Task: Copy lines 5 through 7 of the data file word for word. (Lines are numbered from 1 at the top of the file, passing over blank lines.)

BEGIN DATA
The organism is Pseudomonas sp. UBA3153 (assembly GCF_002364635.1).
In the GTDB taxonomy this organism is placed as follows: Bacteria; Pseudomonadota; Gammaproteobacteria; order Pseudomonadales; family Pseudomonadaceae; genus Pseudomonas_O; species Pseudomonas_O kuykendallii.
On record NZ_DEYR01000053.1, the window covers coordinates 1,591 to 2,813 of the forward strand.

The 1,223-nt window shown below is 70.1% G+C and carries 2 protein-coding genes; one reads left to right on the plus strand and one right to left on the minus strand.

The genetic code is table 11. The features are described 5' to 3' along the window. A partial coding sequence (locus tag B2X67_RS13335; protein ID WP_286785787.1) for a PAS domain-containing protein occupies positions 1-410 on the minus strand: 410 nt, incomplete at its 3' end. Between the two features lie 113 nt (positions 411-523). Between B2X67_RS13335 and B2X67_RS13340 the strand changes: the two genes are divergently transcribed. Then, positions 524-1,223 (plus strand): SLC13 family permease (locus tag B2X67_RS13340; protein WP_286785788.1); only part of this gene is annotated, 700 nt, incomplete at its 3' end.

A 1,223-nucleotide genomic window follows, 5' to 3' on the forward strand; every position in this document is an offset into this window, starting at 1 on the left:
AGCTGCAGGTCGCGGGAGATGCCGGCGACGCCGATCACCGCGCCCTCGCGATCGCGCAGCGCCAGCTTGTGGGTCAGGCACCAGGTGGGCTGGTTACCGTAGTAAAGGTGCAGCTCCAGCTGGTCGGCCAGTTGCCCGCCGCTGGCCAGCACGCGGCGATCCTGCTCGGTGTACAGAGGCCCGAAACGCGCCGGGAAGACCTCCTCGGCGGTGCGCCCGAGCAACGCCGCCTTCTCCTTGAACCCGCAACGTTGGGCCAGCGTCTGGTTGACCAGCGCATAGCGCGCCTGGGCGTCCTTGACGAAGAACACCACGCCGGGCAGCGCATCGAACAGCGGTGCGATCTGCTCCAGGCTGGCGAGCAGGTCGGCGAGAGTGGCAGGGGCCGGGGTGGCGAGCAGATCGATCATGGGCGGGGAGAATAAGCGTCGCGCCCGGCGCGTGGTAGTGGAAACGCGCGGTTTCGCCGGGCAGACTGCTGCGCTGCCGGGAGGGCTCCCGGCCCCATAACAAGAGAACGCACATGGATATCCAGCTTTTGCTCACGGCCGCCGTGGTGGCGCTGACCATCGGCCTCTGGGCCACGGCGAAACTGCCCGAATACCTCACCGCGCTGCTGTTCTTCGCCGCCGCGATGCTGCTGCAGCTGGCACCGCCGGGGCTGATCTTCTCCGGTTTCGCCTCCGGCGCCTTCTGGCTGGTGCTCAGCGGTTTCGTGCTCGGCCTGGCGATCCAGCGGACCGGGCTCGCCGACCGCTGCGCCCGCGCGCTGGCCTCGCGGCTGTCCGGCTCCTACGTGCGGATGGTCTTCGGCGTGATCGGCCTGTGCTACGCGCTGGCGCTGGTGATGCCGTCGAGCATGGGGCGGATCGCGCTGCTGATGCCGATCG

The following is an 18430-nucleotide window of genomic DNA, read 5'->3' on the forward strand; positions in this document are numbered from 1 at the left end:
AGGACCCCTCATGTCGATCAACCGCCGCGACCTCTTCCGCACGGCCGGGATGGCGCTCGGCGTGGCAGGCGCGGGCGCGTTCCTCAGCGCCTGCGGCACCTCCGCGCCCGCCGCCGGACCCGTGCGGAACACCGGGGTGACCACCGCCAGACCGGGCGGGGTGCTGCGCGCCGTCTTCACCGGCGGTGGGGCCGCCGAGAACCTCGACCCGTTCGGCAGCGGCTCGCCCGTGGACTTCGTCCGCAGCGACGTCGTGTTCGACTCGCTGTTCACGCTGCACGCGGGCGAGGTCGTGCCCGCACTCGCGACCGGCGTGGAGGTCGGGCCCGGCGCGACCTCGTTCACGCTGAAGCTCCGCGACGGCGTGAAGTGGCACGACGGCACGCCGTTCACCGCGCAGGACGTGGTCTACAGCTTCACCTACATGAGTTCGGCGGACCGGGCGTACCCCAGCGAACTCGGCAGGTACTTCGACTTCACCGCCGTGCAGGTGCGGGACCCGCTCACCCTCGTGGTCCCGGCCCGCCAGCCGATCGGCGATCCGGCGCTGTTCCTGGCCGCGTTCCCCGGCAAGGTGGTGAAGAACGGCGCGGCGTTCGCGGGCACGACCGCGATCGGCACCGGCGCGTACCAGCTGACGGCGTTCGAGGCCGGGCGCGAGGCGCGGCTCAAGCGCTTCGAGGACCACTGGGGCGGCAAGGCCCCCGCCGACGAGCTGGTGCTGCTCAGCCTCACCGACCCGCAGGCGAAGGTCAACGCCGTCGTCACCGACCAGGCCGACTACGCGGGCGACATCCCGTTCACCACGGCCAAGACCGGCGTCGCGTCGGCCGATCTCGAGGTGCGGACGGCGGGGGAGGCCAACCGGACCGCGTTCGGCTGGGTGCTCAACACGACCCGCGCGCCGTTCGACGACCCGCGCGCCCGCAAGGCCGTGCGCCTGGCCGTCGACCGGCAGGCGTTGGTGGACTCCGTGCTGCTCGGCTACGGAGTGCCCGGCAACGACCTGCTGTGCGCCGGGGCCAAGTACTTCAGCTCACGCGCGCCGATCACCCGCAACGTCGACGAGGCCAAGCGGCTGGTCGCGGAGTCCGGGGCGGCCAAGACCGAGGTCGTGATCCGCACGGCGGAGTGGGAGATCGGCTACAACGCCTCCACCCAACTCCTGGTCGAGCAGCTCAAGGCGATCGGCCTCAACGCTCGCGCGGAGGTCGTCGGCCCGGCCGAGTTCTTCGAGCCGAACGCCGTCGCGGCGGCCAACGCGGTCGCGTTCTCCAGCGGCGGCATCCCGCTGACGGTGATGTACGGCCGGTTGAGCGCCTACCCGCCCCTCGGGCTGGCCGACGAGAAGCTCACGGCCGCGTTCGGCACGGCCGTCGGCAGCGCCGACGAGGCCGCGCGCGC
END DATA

The genetic code is table 11. The features are described 5' to 3' along the window. A partial coding sequence (locus tag B2X67_RS13335; protein ID WP_286785787.1) for a PAS domain-containing protein occupies positions 1-410 on the minus strand: 410 nt, incomplete at its 3' end. Between the two features lie 113 nt (positions 411-523). Between B2X67_RS13335 and B2X67_RS13340 the strand changes: the two genes are divergently transcribed. Then, positions 524-1,223 (plus strand): SLC13 family permease (locus tag B2X67_RS13340; protein WP_286785788.1); only part of this gene is annotated, 700 nt, incomplete at its 3' end.

A 1,223-nucleotide genomic window follows, 5' to 3' on the forward strand; every position in this document is an offset into this window, starting at 1 on the left:
AGCTGCAGGTCGCGGGAGATGCCGGCGACGCCGATCACCGCGCCCTCGCGATCGCGCAGCGCCAGCTTGTGGGTCAGGCACCAGGTGGGCTGGTTACCGTAGTAAAGGTGCAGCTCCAGCTGGTCGGCCAGTTGCCCGCCGCTGGCCAGCACGCGGCGATCCTGCTCGGTGTACAGAGGCCCGAAACGCGCCGGGAAGACCTCCTCGGCGGTGCGCCCGAGCAACGCCGCCTTCTCCTTGAACCCGCAACGTTGGGCCAGCGTCTGGTTGACCAGCGCATAGCGCGCCTGGGCGTCCTTGACGAAGAACACCACGCCGGGCAGCGCATCGAACAGCGGTGCGATCTGCTCCAGGCTGGCGAGCAGGTCGGCGAGAGTGGCAGGGGCCGGGGTGGCGAGCAGATCGATCATGGGCGGGGAGAATAAGCGTCGCGCCCGGCGCGTGGTAGTGGAAACGCGCGGTTTCGCCGGGCAGACTGCTGCGCTGCCGGGAGGGCTCCCGGCCCCATAACAAGAGAACGCACATGGATATCCAGCTTTTGCTCACGGCCGCCGTGGTGGCGCTGACCATCGGCCTCTGGGCCACGGCGAAACTGCCCGAATACCTCACCGCGCTGCTGTTCTTCGCCGCCGCGATGCTGCTGCAGCTGGCACCGCCGGGGCTGATCTTCTCCGGTTTCGCCTCCGGCGCCTTCTGGCTGGTGCTCAGCGGTTTCGTGCTCGGCCTGGCGATCCAGCGGACCGGGCTCGCCGACCGCTGCGCCCGCGCGCTGGCCTCGCGGCTGTCCGGCTCCTACGTGCGGATGGTCTTCGGCGTGATCGGCCTGTGCTACGCGCTGGCGCTGGTGATGCCGTCGAGCATGGGGCGGATCGCGCTGCTGATGCCGATCG